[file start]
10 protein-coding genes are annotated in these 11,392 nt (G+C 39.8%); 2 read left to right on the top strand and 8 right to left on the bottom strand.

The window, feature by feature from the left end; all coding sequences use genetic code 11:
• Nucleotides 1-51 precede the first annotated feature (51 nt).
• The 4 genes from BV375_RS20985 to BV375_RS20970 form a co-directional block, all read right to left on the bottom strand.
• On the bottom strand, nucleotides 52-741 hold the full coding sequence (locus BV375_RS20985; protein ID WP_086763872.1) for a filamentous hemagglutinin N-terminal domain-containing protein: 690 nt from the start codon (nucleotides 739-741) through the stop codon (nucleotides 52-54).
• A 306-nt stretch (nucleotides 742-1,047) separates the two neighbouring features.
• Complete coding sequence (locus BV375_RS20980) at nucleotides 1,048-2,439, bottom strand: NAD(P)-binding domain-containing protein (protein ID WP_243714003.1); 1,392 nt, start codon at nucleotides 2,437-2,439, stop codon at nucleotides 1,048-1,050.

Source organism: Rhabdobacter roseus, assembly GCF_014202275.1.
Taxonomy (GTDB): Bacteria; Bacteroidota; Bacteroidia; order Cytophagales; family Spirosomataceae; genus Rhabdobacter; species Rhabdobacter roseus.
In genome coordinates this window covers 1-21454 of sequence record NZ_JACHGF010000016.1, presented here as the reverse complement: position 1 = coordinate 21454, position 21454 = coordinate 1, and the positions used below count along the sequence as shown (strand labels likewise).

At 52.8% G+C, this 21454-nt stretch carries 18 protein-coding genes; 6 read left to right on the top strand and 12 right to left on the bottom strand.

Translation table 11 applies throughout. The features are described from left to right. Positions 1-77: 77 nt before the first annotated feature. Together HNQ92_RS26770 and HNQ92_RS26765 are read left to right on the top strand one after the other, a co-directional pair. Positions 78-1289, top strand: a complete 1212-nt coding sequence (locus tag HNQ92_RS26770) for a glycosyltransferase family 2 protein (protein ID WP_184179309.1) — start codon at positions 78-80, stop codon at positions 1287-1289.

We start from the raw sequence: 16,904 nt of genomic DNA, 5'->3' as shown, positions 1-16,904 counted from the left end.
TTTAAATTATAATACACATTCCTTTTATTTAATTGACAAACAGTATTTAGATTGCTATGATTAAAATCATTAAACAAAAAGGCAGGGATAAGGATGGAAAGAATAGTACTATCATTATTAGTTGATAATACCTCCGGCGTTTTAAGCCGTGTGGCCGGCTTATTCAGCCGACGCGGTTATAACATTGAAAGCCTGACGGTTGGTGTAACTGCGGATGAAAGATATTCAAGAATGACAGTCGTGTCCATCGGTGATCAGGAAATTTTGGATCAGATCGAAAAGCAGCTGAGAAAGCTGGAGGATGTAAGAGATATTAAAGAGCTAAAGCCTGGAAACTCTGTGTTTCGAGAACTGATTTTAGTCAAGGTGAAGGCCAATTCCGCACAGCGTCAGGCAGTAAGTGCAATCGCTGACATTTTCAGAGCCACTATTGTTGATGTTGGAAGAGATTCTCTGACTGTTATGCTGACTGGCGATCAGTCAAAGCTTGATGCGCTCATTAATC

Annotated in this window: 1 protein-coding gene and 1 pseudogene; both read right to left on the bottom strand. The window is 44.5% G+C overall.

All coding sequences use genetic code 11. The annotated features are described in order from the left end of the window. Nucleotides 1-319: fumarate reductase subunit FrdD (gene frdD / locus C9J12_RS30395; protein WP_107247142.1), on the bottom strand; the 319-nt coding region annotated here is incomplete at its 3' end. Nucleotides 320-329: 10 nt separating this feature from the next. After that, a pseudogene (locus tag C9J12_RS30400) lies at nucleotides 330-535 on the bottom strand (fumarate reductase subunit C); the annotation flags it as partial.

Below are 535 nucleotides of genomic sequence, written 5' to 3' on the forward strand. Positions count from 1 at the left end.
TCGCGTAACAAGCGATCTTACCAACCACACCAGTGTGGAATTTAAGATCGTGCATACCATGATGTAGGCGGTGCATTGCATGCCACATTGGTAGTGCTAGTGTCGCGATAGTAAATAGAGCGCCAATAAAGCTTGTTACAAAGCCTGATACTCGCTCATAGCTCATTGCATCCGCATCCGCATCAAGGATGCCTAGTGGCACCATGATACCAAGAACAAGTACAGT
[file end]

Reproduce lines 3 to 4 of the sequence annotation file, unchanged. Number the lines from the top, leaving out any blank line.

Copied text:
• Nucleotides 1-51 precede the first annotated feature (51 nt).
• The 4 genes from BV375_RS20985 to BV375_RS20970 form a co-directional block, all read right to left on the bottom strand.